Finally, the CCI aims to preserve its heritage, for example through the renovation of the old CCI building on the port’s premises, or the safeguarding and enhancement of a disarmed old crane dating back to the Marshall Plan.
(c) Côté Brest
ESPO: How does your project contribute to the societal integration of the port?
The success of the cornerstone actions is measurable by the growing number of participants of the events. A success encouraging us to pursue this strategy.
We see that the free Port Thursdays and the Music Days have a growing success with an increasing number of artists and visitors each year. Year after year, the port becomes the central place of these events. In 2017, the official programme even concentrated on the port area.
The Maritime Festivals had 800 000 visitors in 2016, 2 000 vessels and 100 themed villages explaining culture, arts, science and sea professions.
The Heritage Days are special days in the year for citizens of Brest, during which the port and its history are open to the public. The success of this event can also be measured by the growing number of participants and by the interest for the port, expressed by schools or professional organisations, also at other times than during the Heritage Days.
Considering only the YouTube databank, some 30 movies or video clips regarding the Port of Brest can be seen on the internet from a simple smartphone or computer.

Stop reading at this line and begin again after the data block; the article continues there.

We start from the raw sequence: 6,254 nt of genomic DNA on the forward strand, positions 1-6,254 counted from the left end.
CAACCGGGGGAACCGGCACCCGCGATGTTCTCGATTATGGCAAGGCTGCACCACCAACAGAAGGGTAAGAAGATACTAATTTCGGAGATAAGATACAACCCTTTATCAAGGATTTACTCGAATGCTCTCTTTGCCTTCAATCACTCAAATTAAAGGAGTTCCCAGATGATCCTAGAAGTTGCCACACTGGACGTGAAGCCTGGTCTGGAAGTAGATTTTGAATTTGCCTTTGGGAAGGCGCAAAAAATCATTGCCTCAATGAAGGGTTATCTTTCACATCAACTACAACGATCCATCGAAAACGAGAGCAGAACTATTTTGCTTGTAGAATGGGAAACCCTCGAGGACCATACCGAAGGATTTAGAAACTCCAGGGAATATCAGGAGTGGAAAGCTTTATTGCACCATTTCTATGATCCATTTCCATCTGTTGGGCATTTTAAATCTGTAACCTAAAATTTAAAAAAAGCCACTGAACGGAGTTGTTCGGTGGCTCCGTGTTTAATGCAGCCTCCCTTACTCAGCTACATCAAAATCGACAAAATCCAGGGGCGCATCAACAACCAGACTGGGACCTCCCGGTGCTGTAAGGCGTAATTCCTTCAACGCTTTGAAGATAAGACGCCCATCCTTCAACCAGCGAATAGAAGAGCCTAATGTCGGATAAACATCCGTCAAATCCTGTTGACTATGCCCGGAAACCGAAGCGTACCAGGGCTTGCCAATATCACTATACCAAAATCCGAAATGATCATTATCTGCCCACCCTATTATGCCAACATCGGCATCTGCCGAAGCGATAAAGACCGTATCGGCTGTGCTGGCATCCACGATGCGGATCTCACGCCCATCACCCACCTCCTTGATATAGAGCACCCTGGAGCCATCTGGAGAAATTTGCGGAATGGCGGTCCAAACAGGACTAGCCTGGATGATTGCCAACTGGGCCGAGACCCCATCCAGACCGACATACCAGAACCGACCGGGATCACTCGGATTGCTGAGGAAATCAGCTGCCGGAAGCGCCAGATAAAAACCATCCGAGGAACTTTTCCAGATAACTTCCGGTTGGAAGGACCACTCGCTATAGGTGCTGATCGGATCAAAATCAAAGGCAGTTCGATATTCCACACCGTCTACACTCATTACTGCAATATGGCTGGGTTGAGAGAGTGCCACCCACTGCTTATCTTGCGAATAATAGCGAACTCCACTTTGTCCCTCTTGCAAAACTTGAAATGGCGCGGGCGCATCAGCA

ESPO: Could you describe the original and innovative character of your project?
The main originality of the project is that it’s not a punctual project with fixed plans, budget, starting and end dates, all fixed by the port authority. Instead, it is a continuous and collective programme, engaging the CCI as operator of the port in a set of yearly or punctual actions, managed in cooperation with local and regional stakeholders and actors of culture, art and history.
The strategy for all of this is to position the port as a theater and background of public events, historical visits and movies. Ports are often unconsciously considered as grey industries. But they have their charm with their cranes, docks and vessels going in and out. Festivals enhance this charm, adding social, musical and artistic dimensions to that setting, which creates a feeling of belonging to the port history and life.